LEED Certification Challenges and Energy Efficiency

June 4, 2010

In an Op-Ed piece for the New York Times, Alec Appelbaum, questions the efficiency of LEED Program in the United States. Considered the highest standard in sustainable building and Environmentally friendly practices in green design; Leadership in Energy and Environmental Design (LEED) is the certification that any business hopes to attain for green certification purposes. According to Appelbaum, “The LEED program, which awards points for incorporating eco-friendly material and practices into buildings’ design and construction, has led to a sea change in the industry, introducing environmental awareness into everything from regulatory processes to rents.”

So what does Appelbaum finds lacking in this standard for Environmentally conscious designs and buildings? Appelbaum feels that LEED program is more like a snapshot rather than the concrete foundation which government awards these certification to sustainable minded businesses and homes. As Appelbaum states:

But while the standard is well-intentioned, it is also greatly misunderstood. Put simply, a building’s LEED rating is more like a snapshot taken at its opening, not a promise of performance. Unless local, state and federal agencies do their part to ensure long-term compliance with the program’s ideals, it could end up putting a shiny green stamp on a generation of unsustainable buildings.

One of the biggest deficiency of LEED standard is that it doesn’t measure the energy performance or can predict how much energy will be required to keep that LEED certified building running. The output of energy required can be much greater than originally predicted. As Appelbaum surmises, “Bike racks merely encourage cycling to work, and operable windows merely offer the opportunity to use less air-conditioning.”

Another drawback to LEED certification is the way it is being used by marketers and developers to upsell their development. Environmentally conscious consumers are usually more than willing to shell out extra money to support environmentally friendly products, so it is with no surprise that LEED certification has become a marketing tool for developers rather than a foundation to truly build a sustainable dwelling. Not to say that all developers are using LEED certifcation for profitable purposes; but without a follow up of how efficiently LEED certified buildings fare; it does not seem to reach the actual potential that it was designated for.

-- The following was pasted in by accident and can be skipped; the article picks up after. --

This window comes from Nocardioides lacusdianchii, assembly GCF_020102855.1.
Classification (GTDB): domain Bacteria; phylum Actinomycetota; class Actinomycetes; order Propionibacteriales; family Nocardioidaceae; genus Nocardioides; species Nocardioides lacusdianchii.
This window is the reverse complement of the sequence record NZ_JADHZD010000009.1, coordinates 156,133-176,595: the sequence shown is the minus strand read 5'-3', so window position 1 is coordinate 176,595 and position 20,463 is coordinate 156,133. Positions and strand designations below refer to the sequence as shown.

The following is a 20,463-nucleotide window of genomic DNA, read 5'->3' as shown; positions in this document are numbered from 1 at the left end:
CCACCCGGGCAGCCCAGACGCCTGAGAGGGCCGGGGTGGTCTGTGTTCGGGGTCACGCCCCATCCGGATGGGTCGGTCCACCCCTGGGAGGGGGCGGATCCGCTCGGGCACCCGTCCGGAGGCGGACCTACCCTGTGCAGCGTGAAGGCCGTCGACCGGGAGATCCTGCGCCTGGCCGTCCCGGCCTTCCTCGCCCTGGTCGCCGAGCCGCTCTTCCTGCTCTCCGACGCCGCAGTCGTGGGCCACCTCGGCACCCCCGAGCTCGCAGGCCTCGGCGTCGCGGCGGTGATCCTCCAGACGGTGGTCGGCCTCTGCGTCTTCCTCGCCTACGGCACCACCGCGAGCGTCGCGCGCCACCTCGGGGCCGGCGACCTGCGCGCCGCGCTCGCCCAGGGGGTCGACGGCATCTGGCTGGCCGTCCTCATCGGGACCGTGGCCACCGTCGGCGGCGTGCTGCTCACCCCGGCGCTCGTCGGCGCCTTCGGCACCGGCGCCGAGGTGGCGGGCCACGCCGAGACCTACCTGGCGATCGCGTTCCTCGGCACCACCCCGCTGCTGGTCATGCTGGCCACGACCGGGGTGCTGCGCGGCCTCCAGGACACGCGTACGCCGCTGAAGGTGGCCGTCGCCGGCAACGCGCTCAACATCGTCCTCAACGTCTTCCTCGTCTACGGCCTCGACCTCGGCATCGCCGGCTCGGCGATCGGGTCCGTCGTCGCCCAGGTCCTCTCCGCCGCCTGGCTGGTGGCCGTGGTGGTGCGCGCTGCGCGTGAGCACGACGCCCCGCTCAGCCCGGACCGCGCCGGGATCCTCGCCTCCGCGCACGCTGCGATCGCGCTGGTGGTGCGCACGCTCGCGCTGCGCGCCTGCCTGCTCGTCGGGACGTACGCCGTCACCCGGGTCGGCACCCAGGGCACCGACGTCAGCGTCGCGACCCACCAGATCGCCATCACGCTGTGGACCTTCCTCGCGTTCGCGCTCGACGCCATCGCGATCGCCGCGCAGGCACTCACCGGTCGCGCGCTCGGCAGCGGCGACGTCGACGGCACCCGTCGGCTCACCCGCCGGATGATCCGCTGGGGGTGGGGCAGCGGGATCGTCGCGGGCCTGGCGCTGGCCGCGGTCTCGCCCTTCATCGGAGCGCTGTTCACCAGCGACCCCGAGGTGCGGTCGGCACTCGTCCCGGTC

Reading Appelbaum’s op-ed was an eye opener for me. Since LEED has become the leading certification for Eco-concious construction and buildings; there hasn’t been much question of its efficiency and standards. While I do believe LEED certification is the right step; it is obvious that it needs a closer look of its aftermath in terms of energy efficiency.

Source: New York Times


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Susie Kim-Carberry

Susie Kim-Carberry is a professional writer who's been featured in numerous publications, both in print and online. She started as a features writer for The Bayonet Newspaper in 1997 and studied print journalism at the University of Georgia's Grady College of Journalism and Mass Media. Kim-Carberry is currently focusing on online media as a freelance writer, content producer and also serves as a site editor for Important Media. A self-confessed travel addict, her other equally important job is being a semi-crunchy mom to her two daughters. She tries to maintain a balanced life through her yoga practice and secretly dreams of being a Parisian one day.
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